Such a situation does, however, bring its own unique challenges. Working from home was straightforward when it was with the same team that you had previously worked alongside in the office, who knew the names of your kids, which evening you had football training and your favourite Italian to go to on a Saturday night, meaning you already had that sense of familiarity. Hiring new employees having only met them over a zoom interview and conducting business activities through Microsoft Teams meetings, strips companies of that same sense of community. Ways to bridge this could be by being more culturally aware – perhaps some members of the company might want to try learning their new colleague’s language, or brushing up on their geography knowledge to gain a bit of insight into the town they are living in. In addition, regular team nights are a great way to keep up company morale. Zoom quizzes and online escape rooms were a big trend during the height of the pandemic, but if your workforce is remaining remote then you have to ensure that you’re maintaining a strong company culture, strengthened by regular team nights out (or in!)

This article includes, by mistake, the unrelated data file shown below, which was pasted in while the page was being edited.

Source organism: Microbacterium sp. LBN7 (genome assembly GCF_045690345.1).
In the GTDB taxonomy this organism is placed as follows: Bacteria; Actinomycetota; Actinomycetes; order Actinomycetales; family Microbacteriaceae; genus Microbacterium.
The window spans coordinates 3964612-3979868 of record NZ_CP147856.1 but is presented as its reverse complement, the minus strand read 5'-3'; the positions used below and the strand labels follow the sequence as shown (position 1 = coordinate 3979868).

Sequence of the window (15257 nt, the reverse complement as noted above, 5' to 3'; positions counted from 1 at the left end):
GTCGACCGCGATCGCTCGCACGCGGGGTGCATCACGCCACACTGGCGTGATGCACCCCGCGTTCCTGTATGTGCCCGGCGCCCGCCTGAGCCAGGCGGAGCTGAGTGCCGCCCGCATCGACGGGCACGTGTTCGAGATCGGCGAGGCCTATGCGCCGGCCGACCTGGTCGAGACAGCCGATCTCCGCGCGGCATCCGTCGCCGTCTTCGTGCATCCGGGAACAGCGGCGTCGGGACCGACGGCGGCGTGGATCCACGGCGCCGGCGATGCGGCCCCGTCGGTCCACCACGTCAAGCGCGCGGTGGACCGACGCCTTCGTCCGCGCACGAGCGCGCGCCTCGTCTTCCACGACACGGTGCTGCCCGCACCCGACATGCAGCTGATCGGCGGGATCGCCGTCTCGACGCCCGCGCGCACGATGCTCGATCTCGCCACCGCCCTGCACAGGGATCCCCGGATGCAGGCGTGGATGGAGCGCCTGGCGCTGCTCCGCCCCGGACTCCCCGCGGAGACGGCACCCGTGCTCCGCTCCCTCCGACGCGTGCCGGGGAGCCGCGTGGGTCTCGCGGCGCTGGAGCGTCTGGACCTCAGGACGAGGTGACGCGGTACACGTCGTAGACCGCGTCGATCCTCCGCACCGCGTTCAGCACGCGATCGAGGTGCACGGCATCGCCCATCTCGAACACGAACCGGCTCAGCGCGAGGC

Another way of making the post-Brexit borders policy work is through utilizing rotations and short-term placements. The UK has a fixed limit of 180 days that can be spent in the UK in a given tax year. Some companies are using this to their advantage, with secondments, team rotations and contracts becoming much more commonplace, and the flexibility of said strategies being particularly attractive to employers wishing to constantly hire and keep track of the top talent in their industry.